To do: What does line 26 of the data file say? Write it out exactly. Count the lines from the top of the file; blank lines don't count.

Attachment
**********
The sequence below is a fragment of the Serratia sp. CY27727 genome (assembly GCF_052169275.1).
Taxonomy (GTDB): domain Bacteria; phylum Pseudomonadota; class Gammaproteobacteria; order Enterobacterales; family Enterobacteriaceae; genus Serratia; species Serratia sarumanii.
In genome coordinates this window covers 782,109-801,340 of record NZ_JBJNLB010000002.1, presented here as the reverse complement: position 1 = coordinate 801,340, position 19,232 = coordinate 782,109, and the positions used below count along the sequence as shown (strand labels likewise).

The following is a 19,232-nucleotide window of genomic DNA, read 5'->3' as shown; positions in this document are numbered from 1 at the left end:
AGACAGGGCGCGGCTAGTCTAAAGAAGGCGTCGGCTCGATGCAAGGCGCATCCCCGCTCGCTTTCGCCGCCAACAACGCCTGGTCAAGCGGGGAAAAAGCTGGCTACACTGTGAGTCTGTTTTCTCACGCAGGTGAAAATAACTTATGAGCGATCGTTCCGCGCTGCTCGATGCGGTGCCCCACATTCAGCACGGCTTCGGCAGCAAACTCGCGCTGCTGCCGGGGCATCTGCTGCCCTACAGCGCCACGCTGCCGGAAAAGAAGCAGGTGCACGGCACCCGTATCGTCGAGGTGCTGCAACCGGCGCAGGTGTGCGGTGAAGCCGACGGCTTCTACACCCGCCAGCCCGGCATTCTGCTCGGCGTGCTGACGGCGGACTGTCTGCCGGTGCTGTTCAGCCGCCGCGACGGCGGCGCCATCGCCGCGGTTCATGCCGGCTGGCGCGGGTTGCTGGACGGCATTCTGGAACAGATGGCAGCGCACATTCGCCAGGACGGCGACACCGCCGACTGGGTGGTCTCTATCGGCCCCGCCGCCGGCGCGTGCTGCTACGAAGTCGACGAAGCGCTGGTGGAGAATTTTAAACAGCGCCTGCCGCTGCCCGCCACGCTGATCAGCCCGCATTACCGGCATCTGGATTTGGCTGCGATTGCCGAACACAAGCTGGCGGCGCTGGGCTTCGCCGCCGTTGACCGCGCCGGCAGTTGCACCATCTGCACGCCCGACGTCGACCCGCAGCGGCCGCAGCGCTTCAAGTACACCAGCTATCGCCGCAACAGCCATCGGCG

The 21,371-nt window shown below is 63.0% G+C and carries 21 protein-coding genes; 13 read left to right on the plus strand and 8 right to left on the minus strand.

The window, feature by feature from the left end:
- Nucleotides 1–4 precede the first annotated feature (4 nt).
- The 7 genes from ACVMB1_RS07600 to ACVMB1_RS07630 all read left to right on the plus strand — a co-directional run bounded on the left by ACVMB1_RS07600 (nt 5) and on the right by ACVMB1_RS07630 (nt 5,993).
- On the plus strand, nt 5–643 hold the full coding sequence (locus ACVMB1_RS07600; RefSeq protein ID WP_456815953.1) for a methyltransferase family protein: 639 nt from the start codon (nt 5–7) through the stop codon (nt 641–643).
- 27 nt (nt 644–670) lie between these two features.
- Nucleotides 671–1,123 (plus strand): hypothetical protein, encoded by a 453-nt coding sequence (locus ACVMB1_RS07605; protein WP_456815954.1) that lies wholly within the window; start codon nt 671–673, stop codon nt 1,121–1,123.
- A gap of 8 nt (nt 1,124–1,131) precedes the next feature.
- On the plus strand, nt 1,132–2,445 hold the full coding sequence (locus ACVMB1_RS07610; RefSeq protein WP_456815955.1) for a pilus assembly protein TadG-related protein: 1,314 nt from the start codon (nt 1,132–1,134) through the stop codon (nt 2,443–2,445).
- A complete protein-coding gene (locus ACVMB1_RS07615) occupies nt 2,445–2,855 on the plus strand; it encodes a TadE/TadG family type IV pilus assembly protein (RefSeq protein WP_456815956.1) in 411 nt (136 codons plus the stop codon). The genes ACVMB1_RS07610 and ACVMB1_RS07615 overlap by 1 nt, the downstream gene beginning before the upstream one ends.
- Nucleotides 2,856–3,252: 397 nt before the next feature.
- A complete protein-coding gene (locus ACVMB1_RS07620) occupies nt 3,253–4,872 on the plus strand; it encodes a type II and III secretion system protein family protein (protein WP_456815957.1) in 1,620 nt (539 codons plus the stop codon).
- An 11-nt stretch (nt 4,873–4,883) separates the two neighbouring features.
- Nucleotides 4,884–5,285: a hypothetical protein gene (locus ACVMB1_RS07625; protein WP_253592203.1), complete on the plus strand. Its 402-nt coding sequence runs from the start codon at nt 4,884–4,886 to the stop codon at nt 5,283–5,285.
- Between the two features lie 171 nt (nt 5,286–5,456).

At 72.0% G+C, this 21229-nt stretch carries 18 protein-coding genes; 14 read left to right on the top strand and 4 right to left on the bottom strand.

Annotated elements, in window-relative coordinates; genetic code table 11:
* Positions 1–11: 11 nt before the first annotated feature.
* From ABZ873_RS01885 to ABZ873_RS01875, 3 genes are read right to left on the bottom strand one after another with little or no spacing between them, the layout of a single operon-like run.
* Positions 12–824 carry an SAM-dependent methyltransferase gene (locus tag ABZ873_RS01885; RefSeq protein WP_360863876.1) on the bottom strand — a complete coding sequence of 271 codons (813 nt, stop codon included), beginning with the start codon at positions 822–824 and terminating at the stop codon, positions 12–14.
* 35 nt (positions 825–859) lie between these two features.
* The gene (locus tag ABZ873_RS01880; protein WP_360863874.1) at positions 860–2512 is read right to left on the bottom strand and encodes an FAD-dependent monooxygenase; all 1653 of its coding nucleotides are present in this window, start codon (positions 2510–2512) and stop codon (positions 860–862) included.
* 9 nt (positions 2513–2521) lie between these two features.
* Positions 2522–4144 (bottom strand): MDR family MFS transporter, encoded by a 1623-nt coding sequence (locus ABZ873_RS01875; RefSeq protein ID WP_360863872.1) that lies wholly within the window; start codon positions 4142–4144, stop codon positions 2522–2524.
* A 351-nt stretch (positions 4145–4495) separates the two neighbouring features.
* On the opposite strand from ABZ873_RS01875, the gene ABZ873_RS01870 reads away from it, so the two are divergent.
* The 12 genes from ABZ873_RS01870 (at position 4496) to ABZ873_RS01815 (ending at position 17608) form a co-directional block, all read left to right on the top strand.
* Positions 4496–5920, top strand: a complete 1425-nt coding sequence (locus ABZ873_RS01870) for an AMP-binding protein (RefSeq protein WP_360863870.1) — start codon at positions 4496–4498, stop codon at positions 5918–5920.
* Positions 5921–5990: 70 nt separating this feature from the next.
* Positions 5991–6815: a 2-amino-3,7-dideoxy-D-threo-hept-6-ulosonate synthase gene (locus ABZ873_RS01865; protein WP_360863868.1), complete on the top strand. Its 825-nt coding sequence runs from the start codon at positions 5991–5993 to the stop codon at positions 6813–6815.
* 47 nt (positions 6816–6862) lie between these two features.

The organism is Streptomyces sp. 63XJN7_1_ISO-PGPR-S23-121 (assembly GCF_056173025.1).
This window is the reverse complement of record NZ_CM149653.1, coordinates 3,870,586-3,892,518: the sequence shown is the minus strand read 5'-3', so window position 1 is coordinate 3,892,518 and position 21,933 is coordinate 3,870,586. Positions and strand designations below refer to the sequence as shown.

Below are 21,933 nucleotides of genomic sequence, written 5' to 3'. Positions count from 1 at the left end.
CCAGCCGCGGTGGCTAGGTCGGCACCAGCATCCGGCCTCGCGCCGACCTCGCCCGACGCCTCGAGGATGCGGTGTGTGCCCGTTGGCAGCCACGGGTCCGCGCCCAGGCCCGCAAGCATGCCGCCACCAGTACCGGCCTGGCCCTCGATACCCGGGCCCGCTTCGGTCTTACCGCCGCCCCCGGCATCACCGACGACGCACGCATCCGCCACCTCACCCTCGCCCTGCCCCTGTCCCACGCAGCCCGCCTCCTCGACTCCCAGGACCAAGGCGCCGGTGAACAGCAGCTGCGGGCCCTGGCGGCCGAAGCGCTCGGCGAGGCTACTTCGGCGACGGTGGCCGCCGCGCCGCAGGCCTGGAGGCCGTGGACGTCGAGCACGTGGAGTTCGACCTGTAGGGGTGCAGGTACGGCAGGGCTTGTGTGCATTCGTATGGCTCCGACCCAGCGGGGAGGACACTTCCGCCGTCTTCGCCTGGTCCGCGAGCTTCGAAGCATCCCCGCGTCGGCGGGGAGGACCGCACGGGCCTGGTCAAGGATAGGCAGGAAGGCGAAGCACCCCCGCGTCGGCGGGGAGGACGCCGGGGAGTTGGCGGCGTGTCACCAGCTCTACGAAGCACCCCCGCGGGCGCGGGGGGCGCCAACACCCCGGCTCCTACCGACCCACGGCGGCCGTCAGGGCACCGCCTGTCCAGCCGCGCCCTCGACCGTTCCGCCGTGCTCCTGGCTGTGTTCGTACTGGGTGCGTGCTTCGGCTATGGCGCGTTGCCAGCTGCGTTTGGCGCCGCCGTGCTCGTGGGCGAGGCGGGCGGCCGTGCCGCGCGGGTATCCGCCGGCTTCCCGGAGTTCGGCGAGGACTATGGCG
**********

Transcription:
* 35 nt (positions 825–859) lie between these two features.